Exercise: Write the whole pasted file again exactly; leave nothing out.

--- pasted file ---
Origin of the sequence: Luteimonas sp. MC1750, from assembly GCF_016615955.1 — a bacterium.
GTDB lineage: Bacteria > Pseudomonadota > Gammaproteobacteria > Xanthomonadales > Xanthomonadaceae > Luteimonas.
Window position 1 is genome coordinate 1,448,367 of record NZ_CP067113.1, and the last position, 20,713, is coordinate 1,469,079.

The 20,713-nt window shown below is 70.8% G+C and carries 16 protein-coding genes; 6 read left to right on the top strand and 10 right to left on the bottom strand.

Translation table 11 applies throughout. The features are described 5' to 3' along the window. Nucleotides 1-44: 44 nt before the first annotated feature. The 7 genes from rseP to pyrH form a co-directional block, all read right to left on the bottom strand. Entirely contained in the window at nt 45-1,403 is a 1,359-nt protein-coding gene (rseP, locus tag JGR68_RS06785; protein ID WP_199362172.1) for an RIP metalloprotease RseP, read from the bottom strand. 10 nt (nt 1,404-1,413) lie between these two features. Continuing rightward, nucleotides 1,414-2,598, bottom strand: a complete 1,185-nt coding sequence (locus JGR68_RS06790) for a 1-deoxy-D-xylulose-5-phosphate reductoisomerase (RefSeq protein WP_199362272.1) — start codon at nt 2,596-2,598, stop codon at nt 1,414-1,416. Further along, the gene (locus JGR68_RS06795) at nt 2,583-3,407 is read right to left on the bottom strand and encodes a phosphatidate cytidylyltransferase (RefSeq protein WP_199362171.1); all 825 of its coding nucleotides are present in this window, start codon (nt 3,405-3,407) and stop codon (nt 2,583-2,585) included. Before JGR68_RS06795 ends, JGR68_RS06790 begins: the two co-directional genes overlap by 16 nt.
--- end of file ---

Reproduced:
Origin of the sequence: Luteimonas sp. MC1750, from assembly GCF_016615955.1 — a bacterium.
GTDB lineage: Bacteria > Pseudomonadota > Gammaproteobacteria > Xanthomonadales > Xanthomonadaceae > Luteimonas.
Window position 1 is genome coordinate 1,448,367 of record NZ_CP067113.1, and the last position, 20,713, is coordinate 1,469,079.

The 20,713-nt window shown below is 70.8% G+C and carries 16 protein-coding genes; 6 read left to right on the top strand and 10 right to left on the bottom strand.

Translation table 11 applies throughout. The features are described 5' to 3' along the window. Nucleotides 1-44: 44 nt before the first annotated feature. The 7 genes from rseP to pyrH form a co-directional block, all read right to left on the bottom strand. Entirely contained in the window at nt 45-1,403 is a 1,359-nt protein-coding gene (rseP, locus tag JGR68_RS06785; protein ID WP_199362172.1) for an RIP metalloprotease RseP, read from the bottom strand. 10 nt (nt 1,404-1,413) lie between these two features. Continuing rightward, nucleotides 1,414-2,598, bottom strand: a complete 1,185-nt coding sequence (locus JGR68_RS06790) for a 1-deoxy-D-xylulose-5-phosphate reductoisomerase (RefSeq protein WP_199362272.1) — start codon at nt 2,596-2,598, stop codon at nt 1,414-1,416. Further along, the gene (locus JGR68_RS06795) at nt 2,583-3,407 is read right to left on the bottom strand and encodes a phosphatidate cytidylyltransferase (RefSeq protein WP_199362171.1); all 825 of its coding nucleotides are present in this window, start codon (nt 3,405-3,407) and stop codon (nt 2,583-2,585) included. Before JGR68_RS06795 ends, JGR68_RS06790 begins: the two co-directional genes overlap by 16 nt.